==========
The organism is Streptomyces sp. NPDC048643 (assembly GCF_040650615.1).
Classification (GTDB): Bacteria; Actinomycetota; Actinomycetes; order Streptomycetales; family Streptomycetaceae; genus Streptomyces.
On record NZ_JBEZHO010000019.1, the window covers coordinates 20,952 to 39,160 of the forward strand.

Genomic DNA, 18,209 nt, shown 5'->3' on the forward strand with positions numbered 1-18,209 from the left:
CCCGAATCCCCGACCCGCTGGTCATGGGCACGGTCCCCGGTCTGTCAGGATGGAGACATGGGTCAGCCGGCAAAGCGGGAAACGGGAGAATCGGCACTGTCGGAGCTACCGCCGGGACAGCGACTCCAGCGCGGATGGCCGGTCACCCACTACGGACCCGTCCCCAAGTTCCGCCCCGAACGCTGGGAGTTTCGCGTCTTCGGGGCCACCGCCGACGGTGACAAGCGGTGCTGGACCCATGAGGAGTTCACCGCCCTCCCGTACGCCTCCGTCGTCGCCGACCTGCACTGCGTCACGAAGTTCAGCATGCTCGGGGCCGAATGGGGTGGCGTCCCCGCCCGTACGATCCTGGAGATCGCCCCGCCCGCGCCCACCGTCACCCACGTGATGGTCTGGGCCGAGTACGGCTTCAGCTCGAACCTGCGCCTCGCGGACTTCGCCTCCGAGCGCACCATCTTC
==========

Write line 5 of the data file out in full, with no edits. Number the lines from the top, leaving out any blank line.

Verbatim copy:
CCCGAATCCCCGACCCGCTGGTCATGGGCACGGTCCCCGGTCTGTCAGGATGGAGACATGGGTCAGCCGGCAAAGCGGGAAACGGGAGAATCGGCACTGTCGGAGCTACCGCCGGGACAGCGACTCCAGCGCGGATGGCCGGTCACCCACTACGGACCCGTCCCCAAGTTCCGCCCCGAACGCTGGGAGTTTCGCGTCTTCGGGGCCACCGCCGACGGTGACAAGCGGTGCTGGACCCATGAGGAGTTCACCGCCCTCCCGTACGCCTCCGTCGTCGCCGACCTGCACTGCGTCACGAAGTTCAGCATGCTCGGGGCCGAATGGGGTGGCGTCCCCGCCCGTACGATCCTGGAGATCGCCCCGCCCGCGCCCACCGTCACCCACGTGATGGTCTGGGCCGAGTACGGCTTCAGCTCGAACCTGCGCCTCGCGGACTTCGCCTCCGAGCGCACCATCTTC